Boss Fights – Do well in the boss fight at the end of a season, and you’ll be able to bust into George Green’s trunk for a number of bonuses equal to how many times you filled the F**k Off Bar (which is done by tapping the screen like a maniac). Sometimes there’s liquor in there! I don’t recall exactly how much one might find, but I think it’s in the 15-30 range. More often than not, though, it’ll just be a big pile of cards and maybe a couple hashcoins if you’re lucky.

Season Deals – It may have been just for the first few days after launch, but the game offered me a couple deals to buy a bundle of liquor, hashcoins, and cards for a pretty generous discount. These only seem to appear every third or fourth season, and they only last 24 hours. Also the last one I saw cost a whopping $21 (apparently Jacob cards are worth a mint), so they aren’t always a great deal. That said, if you’re going to spend real money on this game, you’d definitely be best off waiting for one of these deals. I’m sure they will eventually offer some similar deals that aren’t season-specific, as selling consumable video game resources is 100% profit no matter how much they charge.

Events – One of the recent patch notes lists the addition of events that will earn you liquor, but I haven’t actually seen one yet.

Bugs – There was a glitch in the game where you’re supposed to get Phil Collins in Season 14, but he wouldn’t actually show. I passed that season before the patch to fix it released, so I sent the support team an email asking them to unlock Phil for me. Not only did they have it done in under an hour, they also threw in 100 liquor for free! This obviously isn’t a reliable way to earn liquor, but I feel like the customer support team deserves a little shout-out for being awesome.

And that’s all of the ways to find liquor. At least that I’ve found so far. But the game isn’t especially deep, so I’m fairly confident that there aren’t any secret liquor wells tucked away in there anywhere. If there are… could you let me know? I’m really getting stymied by these high costs for character upgrades!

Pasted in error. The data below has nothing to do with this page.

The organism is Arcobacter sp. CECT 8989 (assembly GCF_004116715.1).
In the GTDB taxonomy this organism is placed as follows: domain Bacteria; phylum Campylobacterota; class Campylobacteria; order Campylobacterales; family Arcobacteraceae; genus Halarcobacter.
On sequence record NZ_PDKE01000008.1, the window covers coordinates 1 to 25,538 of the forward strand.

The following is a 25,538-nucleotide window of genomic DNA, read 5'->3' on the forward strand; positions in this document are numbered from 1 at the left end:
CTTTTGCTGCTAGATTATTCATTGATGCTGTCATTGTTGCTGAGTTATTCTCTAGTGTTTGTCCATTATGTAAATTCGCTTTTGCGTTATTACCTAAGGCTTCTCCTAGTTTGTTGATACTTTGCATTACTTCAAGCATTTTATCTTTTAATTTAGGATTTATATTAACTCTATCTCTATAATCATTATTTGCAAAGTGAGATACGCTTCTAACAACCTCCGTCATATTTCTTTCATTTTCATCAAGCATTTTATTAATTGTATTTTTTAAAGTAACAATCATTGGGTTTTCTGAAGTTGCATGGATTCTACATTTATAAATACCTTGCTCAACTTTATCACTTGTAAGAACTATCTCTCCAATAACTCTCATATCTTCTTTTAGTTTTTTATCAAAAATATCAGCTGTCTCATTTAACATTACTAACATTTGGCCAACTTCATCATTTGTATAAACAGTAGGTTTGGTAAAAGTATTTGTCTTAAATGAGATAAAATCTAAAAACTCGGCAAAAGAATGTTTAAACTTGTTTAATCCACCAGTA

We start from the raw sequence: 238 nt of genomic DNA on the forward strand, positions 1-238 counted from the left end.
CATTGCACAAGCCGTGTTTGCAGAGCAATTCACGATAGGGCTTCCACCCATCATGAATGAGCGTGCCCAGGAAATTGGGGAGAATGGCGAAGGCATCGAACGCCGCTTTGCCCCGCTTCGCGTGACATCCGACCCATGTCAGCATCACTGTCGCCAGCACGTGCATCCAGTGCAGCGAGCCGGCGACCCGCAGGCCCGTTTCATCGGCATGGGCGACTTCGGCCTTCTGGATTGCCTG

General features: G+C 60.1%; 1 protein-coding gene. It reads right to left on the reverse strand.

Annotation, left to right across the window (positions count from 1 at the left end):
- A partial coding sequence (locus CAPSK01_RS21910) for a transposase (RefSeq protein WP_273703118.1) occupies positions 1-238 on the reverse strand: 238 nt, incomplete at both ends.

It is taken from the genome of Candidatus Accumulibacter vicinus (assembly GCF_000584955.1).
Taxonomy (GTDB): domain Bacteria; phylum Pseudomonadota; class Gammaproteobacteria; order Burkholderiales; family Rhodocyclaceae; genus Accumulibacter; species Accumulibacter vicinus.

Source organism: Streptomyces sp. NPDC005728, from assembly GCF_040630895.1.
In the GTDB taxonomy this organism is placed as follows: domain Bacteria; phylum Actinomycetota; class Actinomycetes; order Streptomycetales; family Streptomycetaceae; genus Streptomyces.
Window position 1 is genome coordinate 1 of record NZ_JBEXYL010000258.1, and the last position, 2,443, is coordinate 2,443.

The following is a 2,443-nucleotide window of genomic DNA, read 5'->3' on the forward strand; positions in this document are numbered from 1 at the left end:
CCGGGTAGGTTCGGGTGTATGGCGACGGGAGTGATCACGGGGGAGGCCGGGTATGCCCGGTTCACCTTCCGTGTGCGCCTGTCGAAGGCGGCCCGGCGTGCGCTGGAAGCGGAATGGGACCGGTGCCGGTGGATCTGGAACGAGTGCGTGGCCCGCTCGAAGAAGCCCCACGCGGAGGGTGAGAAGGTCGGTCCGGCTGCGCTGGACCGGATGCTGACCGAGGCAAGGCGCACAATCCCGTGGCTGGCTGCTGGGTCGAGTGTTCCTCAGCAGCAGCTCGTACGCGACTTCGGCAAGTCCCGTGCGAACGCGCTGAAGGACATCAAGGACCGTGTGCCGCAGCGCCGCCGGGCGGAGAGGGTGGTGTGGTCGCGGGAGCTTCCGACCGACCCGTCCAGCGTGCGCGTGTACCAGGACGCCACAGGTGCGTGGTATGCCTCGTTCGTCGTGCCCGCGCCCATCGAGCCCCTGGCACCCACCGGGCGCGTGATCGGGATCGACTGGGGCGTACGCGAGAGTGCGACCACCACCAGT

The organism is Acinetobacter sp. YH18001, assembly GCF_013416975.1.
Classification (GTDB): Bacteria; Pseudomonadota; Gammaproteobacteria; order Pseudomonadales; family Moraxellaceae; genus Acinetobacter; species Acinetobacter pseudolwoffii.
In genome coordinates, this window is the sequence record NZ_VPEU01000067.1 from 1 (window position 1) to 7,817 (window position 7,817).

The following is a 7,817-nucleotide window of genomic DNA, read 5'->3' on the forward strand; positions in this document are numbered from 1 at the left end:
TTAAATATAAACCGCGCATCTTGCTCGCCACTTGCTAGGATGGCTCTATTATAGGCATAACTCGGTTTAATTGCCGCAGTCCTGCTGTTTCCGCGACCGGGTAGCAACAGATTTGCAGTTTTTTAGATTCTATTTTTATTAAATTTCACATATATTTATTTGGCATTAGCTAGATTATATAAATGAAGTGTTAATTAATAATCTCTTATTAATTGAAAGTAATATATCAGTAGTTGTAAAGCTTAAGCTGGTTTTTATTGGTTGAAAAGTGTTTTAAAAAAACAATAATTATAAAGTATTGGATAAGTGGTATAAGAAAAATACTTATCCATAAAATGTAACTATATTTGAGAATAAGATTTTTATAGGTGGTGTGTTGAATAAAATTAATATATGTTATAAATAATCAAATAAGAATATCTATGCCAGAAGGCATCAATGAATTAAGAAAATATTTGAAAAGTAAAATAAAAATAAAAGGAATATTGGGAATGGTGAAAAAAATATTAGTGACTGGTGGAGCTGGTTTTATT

What’s that? You want to know what to do with all that liquor now? Oh, okay. Might as well.

Buy Cards – Julian’s store will offer three different character cards that refresh every 5 hours. Common cards will cost you 5 liquor for the first and the price increases for each card of the same character that you buy. Rarer cards are more expensive, natch. This isn’t a bad deal if you need one or two more cards for an upgrade. You may need to resort to buying a bunch once you hit season 12 or so, when you need a buttload of cards for an upgrade and waiting on lucky drops could take weeks. Julian never sells cards for businesses though, so maybe don’t ever trade those away.

Renovate Businesses – Once you accumulate enough liquor and cards for a specific business, you can renovate it. This has an effect of either multiplying the business’ cash output, or speeding up the frequency that it pays out. Also it adds a little graphical flourish to the business in question, like flower beds or whatnot. The upgrades that add cash multipliers aren’t really worth the liquor, but investing in timer reduction renovations at least feels more like it’s helping you out.

Upgrade Characters – This is where you want to dump all your liquor. Upgrading characters gives the same permanent upgrades as renovating businesses, but usually with significantly bigger cash multipliers. It also has another, much much much more important function: allowing for automation. At first, you just need Cory to automate cash collection from your businesses. As you get farther through the seasons though, you will need other characters to automate (explained in-game by Cory being too stupid to collect the cash without supervision), and then you’ll eventually need them at higher levels. And while it’s easy going at the beginning, as Cory can collect from every business, any other character is locked to a single establishment, so you need to spread the liquor around for maximum efficiency.

What that all means, for anyone unfamiliar with this kind of game, is that when your businesses are automated, you can turn off your phone and your cash will continually increase while you’re away. If you’re not automated, you’ll have to click on the little money icon each time a business’ payout meter fills. Otherwise, it’ll just sit there and stop earning. Automation is literally what changes Greasy Money from a clicker game to an idle game. And to be quite honest, the idle game is much more fulfilling than sitting there mindlessly tapping money icons for however long you can stand it. Well, as fulfilling as it can be to open an app every four hours to see how much your numbers have gone up.

And so that’s essentially it. While Greasy Money is ostensibly about, well, money, the real game is the hunt for liquor and figuring out the optimal way to spend your rations. Hopefully, my little guide here will help you out in making your way through the seasons. Of course, you can feel free to tell me to f**k off and just play however you like. That’s what Ricky would do.